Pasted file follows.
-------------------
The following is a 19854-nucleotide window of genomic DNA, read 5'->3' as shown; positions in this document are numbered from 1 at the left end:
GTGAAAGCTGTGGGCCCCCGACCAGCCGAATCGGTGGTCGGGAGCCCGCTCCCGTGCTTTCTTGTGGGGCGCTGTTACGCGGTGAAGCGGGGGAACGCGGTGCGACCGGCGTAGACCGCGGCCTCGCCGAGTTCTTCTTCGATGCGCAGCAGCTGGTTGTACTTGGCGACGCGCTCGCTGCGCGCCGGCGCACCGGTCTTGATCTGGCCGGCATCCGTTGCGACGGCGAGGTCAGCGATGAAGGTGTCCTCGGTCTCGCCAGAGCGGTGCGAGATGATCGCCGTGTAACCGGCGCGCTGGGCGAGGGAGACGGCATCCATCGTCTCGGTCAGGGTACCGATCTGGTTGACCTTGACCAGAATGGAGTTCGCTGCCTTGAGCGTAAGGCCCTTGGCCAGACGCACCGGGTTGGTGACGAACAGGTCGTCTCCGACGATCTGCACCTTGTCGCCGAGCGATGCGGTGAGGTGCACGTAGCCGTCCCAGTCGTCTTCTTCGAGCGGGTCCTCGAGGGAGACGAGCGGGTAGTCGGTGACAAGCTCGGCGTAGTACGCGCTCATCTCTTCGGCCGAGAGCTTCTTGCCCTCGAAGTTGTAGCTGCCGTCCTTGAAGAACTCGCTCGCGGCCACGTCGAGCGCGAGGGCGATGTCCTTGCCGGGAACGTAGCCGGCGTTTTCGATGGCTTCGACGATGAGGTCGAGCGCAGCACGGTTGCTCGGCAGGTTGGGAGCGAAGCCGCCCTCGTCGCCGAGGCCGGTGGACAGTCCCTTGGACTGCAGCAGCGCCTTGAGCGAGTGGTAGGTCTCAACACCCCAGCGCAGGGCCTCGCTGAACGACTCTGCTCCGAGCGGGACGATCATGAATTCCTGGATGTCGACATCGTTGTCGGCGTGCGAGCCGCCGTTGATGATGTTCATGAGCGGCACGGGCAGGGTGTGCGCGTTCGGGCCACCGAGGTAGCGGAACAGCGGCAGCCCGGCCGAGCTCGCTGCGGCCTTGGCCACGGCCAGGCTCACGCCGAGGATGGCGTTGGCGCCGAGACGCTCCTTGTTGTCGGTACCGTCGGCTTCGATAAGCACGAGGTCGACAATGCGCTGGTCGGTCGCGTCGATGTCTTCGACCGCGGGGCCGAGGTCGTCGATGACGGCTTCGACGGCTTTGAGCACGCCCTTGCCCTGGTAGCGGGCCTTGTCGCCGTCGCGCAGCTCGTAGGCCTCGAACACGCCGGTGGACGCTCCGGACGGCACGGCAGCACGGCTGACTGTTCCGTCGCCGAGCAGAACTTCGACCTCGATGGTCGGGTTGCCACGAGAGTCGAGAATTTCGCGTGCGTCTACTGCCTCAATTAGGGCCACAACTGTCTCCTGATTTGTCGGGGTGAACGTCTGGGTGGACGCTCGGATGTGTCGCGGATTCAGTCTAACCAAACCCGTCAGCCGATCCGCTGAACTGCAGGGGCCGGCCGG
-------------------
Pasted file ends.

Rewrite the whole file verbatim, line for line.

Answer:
The following is a 19854-nucleotide window of genomic DNA, read 5'->3' as shown; positions in this document are numbered from 1 at the left end:
GTGAAAGCTGTGGGCCCCCGACCAGCCGAATCGGTGGTCGGGAGCCCGCTCCCGTGCTTTCTTGTGGGGCGCTGTTACGCGGTGAAGCGGGGGAACGCGGTGCGACCGGCGTAGACCGCGGCCTCGCCGAGTTCTTCTTCGATGCGCAGCAGCTGGTTGTACTTGGCGACGCGCTCGCTGCGCGCCGGCGCACCGGTCTTGATCTGGCCGGCATCCGTTGCGACGGCGAGGTCAGCGATGAAGGTGTCCTCGGTCTCGCCAGAGCGGTGCGAGATGATCGCCGTGTAACCGGCGCGCTGGGCGAGGGAGACGGCATCCATCGTCTCGGTCAGGGTACCGATCTGGTTGACCTTGACCAGAATGGAGTTCGCTGCCTTGAGCGTAAGGCCCTTGGCCAGACGCACCGGGTTGGTGACGAACAGGTCGTCTCCGACGATCTGCACCTTGTCGCCGAGCGATGCGGTGAGGTGCACGTAGCCGTCCCAGTCGTCTTCTTCGAGCGGGTCCTCGAGGGAGACGAGCGGGTAGTCGGTGACAAGCTCGGCGTAGTACGCGCTCATCTCTTCGGCCGAGAGCTTCTTGCCCTCGAAGTTGTAGCTGCCGTCCTTGAAGAACTCGCTCGCGGCCACGTCGAGCGCGAGGGCGATGTCCTTGCCGGGAACGTAGCCGGCGTTTTCGATGGCTTCGACGATGAGGTCGAGCGCAGCACGGTTGCTCGGCAGGTTGGGAGCGAAGCCGCCCTCGTCGCCGAGGCCGGTGGACAGTCCCTTGGACTGCAGCAGCGCCTTGAGCGAGTGGTAGGTCTCAACACCCCAGCGCAGGGCCTCGCTGAACGACTCTGCTCCGAGCGGGACGATCATGAATTCCTGGATGTCGACATCGTTGTCGGCGTGCGAGCCGCCGTTGATGATGTTCATGAGCGGCACGGGCAGGGTGTGCGCGTTCGGGCCACCGAGGTAGCGGAACAGCGGCAGCCCGGCCGAGCTCGCTGCGGCCTTGGCCACGGCCAGGCTCACGCCGAGGATGGCGTTGGCGCCGAGACGCTCCTTGTTGTCGGTACCGTCGGCTTCGATAAGCACGAGGTCGACAATGCGCTGGTCGGTCGCGTCGATGTCTTCGACCGCGGGGCCGAGGTCGTCGATGACGGCTTCGACGGCTTTGAGCACGCCCTTGCCCTGGTAGCGGGCCTTGTCGCCGTCGCGCAGCTCGTAGGCCTCGAACACGCCGGTGGACGCTCCGGACGGCACGGCAGCACGGCTGACTGTTCCGTCGCCGAGCAGAACTTCGACCTCGATGGTCGGGTTGCCACGAGAGTCGAGAATTTCGCGTGCGTCTACTGCCTCAATTAGGGCCACAACTGTCTCCTGATTTGTCGGGGTGAACGTCTGGGTGGACGCTCGGATGTGTCGCGGATTCAGTCTAACCAAACCCGTCAGCCGATCCGCTGAACTGCAGGGGCCGGCCGG